10 Gardening Tips For Beginners #Organic_Gardening
Stagger Your Garden so everything doesn’t harvest or bloom at once. Plant for some early season vegetables or flowers, mid season and late season. That way you will have produce and flowers all season long.
Try Something New – If you have older gardens, don’t be afraid to add a new flowering plant, bush or vegetable to your gardens.
Harvest at Peek – Don’t try and force your fruits and vegetable early, and don’t leave the fruit to rot. Picking at peek means the fullest flavor too! If at the end of the season you have a load of green tomatoes left on the vine, you can wrap them in newspaper… but leave that until the end of season.
Plant Perennials – I love perennials. Not only does it save on work – I don’t have to keep replanting year after year, it eventually saves on cash. While normally a higher initial investment, because they last, well, forever in some cases, perennials end up less expensive in the long-run!
Vegetable Soup Water For Plants – The next time you boil or steam vegetables, instead of pouring the water down the drain, use it to water potted patio plants or your garden after it has cooled. Your plants will thank you.
Plan Your Garden – Not only should you do some research on what will grow in your area, but plot out where the garden can go. Is it full sun? Partial sun? Shade? What type of soil do you have? Will you have to enhance it? And make sure the plants you grow are compatible.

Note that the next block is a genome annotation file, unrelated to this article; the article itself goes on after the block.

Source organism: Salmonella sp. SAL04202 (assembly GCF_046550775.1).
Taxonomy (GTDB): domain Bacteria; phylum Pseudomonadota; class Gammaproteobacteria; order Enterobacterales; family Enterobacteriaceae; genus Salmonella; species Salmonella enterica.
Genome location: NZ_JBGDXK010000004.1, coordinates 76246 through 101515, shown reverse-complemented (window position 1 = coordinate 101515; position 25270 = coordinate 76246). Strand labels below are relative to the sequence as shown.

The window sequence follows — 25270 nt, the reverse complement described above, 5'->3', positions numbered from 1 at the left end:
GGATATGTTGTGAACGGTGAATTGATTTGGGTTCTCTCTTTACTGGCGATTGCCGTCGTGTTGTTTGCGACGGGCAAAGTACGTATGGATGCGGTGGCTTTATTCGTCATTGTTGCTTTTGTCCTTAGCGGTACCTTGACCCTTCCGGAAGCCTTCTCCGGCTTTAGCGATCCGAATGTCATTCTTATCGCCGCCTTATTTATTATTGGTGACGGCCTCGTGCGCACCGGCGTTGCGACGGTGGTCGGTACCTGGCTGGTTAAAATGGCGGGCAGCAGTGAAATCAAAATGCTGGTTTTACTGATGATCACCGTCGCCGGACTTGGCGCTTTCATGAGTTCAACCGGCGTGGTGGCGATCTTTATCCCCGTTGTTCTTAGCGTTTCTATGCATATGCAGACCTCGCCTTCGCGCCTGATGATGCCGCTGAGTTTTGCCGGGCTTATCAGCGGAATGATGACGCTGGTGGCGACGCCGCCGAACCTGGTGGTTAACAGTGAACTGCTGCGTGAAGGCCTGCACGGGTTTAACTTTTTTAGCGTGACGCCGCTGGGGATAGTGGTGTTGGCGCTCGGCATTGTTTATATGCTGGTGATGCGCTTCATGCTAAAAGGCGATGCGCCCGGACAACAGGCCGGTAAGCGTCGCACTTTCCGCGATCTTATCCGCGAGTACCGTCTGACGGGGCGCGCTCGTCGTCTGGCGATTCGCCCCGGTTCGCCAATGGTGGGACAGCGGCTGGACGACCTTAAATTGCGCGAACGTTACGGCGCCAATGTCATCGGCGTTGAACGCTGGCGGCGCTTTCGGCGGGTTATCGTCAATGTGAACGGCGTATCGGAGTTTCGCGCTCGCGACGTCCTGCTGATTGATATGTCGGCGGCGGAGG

Tomato Cages are useful for more than just tomatoes. Beans, green peppers, broccoli – anything that is top heavy or climbs that shouldn’t sit in the soil can make use of a tomato cage.
Start Off Slowly – Unless you are running a farm stand or leaving zucchini at the neighbor’s door, only plant enough for you, your family and what you can realistically freeze or can. Planting 50 tomato plants your first year gardening will have result in a red-hell come August and September. Start with 3-4 and next year you can add more if you see a need.
Wear Gloves – They protect your hands better than any cream or salve. If you hate gloves (and some people do), run your fingernails across a bar of soap before you head to the garden. This will prevent dirt from accumulating under your nails as you can just flick the soap out in the sink when you are washing-up.
Acidic Feeding – If you don’t have holly food handy? Use leftover tea leaves or coffee grounds to acidify the soil of acid-loving plants such as parsley, green beans, azaleas, rhododendrons, and blueberries. Sprinkling 1/4″ of an inch in a circle around the base of your plants approximately once a month will keep the pH of the soil on the acidic side.